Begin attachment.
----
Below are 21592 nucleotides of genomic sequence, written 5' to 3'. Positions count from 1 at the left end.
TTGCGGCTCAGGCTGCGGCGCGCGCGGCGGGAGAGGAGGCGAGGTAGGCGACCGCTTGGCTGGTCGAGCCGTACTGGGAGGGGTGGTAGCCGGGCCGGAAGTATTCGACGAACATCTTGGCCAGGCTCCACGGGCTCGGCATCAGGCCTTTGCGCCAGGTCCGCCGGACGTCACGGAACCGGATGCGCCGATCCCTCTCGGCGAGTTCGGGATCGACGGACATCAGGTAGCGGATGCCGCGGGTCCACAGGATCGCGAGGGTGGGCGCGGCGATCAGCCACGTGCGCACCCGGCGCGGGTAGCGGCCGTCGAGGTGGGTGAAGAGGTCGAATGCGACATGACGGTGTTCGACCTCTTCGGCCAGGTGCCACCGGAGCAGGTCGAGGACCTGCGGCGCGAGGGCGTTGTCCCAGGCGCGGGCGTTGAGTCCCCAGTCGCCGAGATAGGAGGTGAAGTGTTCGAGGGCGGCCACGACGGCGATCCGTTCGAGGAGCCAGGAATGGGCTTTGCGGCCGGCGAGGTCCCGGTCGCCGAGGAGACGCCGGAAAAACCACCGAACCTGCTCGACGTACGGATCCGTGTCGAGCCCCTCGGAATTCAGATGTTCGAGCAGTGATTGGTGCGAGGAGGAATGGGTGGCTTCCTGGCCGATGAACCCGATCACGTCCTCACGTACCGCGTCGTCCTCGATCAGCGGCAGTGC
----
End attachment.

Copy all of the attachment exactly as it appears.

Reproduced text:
Below are 21592 nucleotides of genomic sequence, written 5' to 3'. Positions count from 1 at the left end.
TTGCGGCTCAGGCTGCGGCGCGCGCGGCGGGAGAGGAGGCGAGGTAGGCGACCGCTTGGCTGGTCGAGCCGTACTGGGAGGGGTGGTAGCCGGGCCGGAAGTATTCGACGAACATCTTGGCCAGGCTCCACGGGCTCGGCATCAGGCCTTTGCGCCAGGTCCGCCGGACGTCACGGAACCGGATGCGCCGATCCCTCTCGGCGAGTTCGGGATCGACGGACATCAGGTAGCGGATGCCGCGGGTCCACAGGATCGCGAGGGTGGGCGCGGCGATCAGCCACGTGCGCACCCGGCGCGGGTAGCGGCCGTCGAGGTGGGTGAAGAGGTCGAATGCGACATGACGGTGTTCGACCTCTTCGGCCAGGTGCCACCGGAGCAGGTCGAGGACCTGCGGCGCGAGGGCGTTGTCCCAGGCGCGGGCGTTGAGTCCCCAGTCGCCGAGATAGGAGGTGAAGTGTTCGAGGGCGGCCACGACGGCGATCCGTTCGAGGAGCCAGGAATGGGCTTTGCGGCCGGCGAGGTCCCGGTCGCCGAGGAGACGCCGGAAAAACCACCGAACCTGCTCGACGTACGGATCCGTGTCGAGCCCCTCGGAATTCAGATGTTCGAGCAGTGATTGGTGCGAGGAGGAATGGGTGGCTTCCTGGCCGATGAACCCGATCACGTCCTCACGTACCGCGTCGTCCTCGATCAGCGGCAGTGC